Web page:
Diana closed her eyes again, and we continued to make love inside this beautiful vessel of her creation. She continued to tell me things. She told me about her long ago travels in Earth, the planet of all our origin. She told me about crossing oceans in boats, she told me about my mother.

*

We found the body in fetal position, hugging itself–it was mother the way she began in this world. Instead of a womb she had a room of her ghostly news anchors harboring grim circumstances from the eighty-five colonies populous enough to merit inter-system airtime. They crowded her like mourners, or a flock of the religious chanting mock hymns to the dead. I looked at these holograms and thought: They killed her, the bastards, and they don’t even know it. I thought: They’re murderers and villains all of them; without them, there would be no tragedy. Without them the world would be perfect.

The day she died was the day I came home from Mars, to bid my goodbyes. That day I was looking to kiss her on the cheek, because it was something I haven’t done in decades. I would have told her that I had met my father, and he was going to be with me on my long trip. I was going to make it sound like a funny thing. But I didn’t want to kiss a corpse, not in front of paramedics.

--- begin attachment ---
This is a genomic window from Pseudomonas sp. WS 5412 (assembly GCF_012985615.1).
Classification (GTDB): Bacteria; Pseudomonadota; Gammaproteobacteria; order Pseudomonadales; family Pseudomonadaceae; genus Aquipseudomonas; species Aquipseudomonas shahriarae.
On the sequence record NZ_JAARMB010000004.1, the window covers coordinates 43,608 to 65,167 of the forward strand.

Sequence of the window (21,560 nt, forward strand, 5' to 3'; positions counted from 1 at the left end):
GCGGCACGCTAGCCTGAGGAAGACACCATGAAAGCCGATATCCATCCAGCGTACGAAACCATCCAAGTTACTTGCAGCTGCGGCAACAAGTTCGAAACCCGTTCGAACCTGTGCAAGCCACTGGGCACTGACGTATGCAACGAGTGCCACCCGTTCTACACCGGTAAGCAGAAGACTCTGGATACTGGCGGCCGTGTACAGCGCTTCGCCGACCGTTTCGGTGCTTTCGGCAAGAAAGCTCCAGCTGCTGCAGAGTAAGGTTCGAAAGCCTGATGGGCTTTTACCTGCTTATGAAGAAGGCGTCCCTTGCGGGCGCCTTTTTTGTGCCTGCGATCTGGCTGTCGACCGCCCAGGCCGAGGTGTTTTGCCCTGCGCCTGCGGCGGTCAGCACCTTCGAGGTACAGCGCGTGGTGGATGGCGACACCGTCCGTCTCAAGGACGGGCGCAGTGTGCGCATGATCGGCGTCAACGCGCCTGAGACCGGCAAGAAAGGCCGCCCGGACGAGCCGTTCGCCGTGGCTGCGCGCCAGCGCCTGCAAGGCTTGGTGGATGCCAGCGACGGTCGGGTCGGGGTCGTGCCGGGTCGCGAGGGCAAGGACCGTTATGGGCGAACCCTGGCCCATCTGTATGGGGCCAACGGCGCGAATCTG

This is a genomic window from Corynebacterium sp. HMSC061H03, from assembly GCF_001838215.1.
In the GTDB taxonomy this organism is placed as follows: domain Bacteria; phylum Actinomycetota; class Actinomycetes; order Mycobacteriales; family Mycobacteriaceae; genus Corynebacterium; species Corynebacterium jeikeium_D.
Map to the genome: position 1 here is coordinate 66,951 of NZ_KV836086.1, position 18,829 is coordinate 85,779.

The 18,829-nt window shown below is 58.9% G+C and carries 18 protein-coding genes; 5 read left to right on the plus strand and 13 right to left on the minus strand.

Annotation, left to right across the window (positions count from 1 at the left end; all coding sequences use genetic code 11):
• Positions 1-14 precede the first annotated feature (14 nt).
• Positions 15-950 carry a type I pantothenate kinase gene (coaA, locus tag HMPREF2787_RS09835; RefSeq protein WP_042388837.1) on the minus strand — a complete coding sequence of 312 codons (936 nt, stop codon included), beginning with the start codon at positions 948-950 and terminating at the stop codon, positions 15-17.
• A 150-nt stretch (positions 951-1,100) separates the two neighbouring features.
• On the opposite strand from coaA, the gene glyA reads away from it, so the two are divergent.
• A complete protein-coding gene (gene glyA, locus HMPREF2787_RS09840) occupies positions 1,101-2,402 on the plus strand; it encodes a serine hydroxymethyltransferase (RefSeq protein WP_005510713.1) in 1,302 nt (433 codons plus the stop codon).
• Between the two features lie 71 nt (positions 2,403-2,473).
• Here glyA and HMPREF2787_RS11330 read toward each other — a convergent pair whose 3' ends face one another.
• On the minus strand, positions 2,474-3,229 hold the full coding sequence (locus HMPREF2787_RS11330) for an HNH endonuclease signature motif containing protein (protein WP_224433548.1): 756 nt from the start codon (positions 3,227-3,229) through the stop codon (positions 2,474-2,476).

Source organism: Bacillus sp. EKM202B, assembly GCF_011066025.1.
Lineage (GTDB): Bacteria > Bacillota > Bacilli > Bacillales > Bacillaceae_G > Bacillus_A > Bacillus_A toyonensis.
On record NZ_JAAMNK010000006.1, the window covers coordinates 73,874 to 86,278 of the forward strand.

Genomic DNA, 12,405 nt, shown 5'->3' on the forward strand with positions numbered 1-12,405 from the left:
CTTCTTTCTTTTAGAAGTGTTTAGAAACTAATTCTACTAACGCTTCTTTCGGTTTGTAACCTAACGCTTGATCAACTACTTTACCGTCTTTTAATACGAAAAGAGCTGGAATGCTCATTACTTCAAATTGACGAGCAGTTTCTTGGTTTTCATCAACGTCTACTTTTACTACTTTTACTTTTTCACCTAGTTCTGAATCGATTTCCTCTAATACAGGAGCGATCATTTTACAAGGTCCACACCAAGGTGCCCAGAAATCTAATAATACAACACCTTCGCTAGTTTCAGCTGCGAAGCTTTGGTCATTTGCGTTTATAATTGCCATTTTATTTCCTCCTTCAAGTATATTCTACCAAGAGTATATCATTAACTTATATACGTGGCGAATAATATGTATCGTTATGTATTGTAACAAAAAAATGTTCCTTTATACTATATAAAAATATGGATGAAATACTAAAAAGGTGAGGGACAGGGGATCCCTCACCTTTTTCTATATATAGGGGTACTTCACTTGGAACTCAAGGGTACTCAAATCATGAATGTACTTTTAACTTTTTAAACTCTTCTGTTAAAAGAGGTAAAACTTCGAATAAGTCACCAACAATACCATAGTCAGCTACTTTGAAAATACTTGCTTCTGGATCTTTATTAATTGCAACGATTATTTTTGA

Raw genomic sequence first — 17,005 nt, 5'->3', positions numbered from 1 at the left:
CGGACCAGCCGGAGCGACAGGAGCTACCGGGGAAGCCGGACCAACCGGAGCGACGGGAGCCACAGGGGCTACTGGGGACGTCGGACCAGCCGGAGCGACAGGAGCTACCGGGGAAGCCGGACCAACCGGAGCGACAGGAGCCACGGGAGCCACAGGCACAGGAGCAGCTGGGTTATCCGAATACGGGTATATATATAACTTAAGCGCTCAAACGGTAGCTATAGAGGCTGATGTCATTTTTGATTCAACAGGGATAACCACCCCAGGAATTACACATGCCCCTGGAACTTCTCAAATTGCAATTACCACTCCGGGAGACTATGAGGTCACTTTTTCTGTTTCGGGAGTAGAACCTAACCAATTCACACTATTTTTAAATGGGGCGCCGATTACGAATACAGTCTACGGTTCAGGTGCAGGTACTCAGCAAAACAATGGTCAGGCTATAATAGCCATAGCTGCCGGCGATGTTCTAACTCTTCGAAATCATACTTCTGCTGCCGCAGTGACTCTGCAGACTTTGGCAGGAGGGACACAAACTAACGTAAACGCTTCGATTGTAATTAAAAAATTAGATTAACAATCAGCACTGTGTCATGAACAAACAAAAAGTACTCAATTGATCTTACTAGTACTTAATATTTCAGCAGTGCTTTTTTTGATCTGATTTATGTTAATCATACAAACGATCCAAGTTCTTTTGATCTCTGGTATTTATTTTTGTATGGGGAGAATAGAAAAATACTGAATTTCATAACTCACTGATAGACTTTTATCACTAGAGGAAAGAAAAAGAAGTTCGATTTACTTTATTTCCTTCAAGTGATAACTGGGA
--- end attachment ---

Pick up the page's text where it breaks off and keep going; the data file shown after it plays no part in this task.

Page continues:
People insisted, as was the custom, to burn the body and rocket the ashes as stardust to the Sun. They called it bringing the dead home to ancient origins. They said there was no better physical act akin to the idea of stepping into paradise. But I had her buried instead, whole, on land that cost me everything I had then. I knew from the minute I saw her dead face that mother would have wanted soil, and she deserved it.